A mother's main concern is the health of her children, but what happens when a serious illness is masked by symptoms of a common cold?
One mother is still haunted by her daughter's final words, right before she collapsed on the ground suffering from a cardiac arrest.
Sepsis occurs when the body's response to infection causes injury to its own tissues and organs. Common signs and symptoms include fever, an increased heart rate and breathing rate, and confusion.
The life-threatening condition can be mistaken for the flu, gastroenteritis, or a chest infection. This can lead to shock, organ failure, and death, if these symptoms are not recognized early on.
Sepsis can be treatable, but approximately 40,000 people die each year because they couldn't notice the signs early on.
Now all Chloe's mother can remember are the horrifying flashbacks from just before the start of a new year...
Chloe showed signs of a cold or the start of a chest infection during Christmas time, but it didn't seem like something that would require immediate medical attention.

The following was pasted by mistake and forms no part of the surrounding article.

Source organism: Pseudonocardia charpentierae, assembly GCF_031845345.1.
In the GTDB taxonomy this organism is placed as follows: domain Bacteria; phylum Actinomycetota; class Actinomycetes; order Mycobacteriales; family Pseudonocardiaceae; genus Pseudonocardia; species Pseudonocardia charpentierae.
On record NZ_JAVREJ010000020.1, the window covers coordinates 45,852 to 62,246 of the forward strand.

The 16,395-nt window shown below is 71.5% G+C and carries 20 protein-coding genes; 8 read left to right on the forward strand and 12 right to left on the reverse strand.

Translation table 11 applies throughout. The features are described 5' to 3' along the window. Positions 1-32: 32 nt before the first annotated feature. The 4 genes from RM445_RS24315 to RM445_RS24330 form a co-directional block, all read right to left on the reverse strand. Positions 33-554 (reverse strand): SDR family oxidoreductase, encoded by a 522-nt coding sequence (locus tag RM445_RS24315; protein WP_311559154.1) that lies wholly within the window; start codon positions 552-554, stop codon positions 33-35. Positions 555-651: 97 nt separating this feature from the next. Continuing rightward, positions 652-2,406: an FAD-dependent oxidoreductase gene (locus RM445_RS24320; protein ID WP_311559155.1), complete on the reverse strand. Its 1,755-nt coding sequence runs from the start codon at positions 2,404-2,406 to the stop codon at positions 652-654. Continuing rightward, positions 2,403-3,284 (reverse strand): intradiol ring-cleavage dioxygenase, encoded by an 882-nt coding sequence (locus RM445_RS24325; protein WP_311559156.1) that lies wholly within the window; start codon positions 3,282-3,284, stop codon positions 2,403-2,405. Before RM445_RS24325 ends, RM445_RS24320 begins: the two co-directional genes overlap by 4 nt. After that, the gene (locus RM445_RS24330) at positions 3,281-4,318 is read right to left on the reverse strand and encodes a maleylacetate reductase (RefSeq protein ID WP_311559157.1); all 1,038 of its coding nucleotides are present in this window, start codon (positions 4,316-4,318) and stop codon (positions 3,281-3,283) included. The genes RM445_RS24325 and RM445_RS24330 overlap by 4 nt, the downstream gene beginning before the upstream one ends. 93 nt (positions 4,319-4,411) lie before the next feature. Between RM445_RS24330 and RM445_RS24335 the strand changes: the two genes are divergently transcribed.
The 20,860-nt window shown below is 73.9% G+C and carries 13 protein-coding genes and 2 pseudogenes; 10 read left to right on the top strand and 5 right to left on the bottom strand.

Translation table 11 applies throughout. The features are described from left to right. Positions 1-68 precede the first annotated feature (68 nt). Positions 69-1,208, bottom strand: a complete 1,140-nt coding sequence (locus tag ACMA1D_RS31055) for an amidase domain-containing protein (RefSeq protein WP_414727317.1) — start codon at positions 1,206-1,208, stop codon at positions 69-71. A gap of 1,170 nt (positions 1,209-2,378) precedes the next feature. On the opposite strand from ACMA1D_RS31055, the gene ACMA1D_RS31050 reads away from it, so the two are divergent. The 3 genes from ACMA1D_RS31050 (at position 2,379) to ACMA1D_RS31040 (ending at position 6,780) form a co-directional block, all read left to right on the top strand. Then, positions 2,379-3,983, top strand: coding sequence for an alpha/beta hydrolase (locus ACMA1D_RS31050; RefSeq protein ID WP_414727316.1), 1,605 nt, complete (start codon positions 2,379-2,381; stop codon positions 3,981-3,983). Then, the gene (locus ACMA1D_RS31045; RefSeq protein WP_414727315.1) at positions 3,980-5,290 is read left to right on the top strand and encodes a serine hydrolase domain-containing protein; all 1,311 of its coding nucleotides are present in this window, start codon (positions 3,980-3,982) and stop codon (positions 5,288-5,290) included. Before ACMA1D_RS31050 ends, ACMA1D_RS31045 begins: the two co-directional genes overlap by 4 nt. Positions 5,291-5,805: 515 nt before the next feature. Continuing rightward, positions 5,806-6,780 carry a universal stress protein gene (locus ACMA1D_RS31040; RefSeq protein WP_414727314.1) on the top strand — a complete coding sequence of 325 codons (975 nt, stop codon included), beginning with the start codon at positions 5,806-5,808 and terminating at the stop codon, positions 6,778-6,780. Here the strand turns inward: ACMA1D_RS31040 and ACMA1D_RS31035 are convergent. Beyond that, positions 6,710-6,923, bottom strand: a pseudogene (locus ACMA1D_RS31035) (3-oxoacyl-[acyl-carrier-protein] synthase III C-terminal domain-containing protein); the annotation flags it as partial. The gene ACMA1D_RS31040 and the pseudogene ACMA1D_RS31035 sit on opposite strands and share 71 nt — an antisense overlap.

On New Year's Eve in 2014, 17-year-old Chloe Christopher was with one of her closest friends "laughing and joking," talking about the New Year party they were looking forward to going to.
"It was so sudden; one minute laughing and joking, the next she said she felt unwell and a bit scared," Ms. Christopher said in a video by the Welsh Ambulance Service.
"Chloe suffered a cardiac arrest in front of us, and having to try and perform CPR on your own daughter was indescribable. The emergency staff were amazing, and tried their utmost to save Chloe but to no avail," she added.
Five months after her death, an inquest into Chloe's death revealed she had signs of a urine infection, which turned to sepsis.
Andy Swinburn, assistant director of paramedicine at the trust, said people need to be more aware of these signs:
"If you develop slurred speech or confusion, extreme shivering or muscle pain, severe breathlessness, mottled skin or you have trouble passing urine, it could be sepsis and you must seek medical help immediately, it could mean the difference between life and death."
Ms. Christopher wishes she was more knowledgeable about the life-threatening condition like she is now.
As Ms. Christopher tries to keep her daughter's memory alive by raising awareness about sepsis, she says she can't help but constantly think about the last evening she saw her daughter.
"Hearing the words 'Mam, I'm frightened, I don't feel very well' will stay with me forever," she said.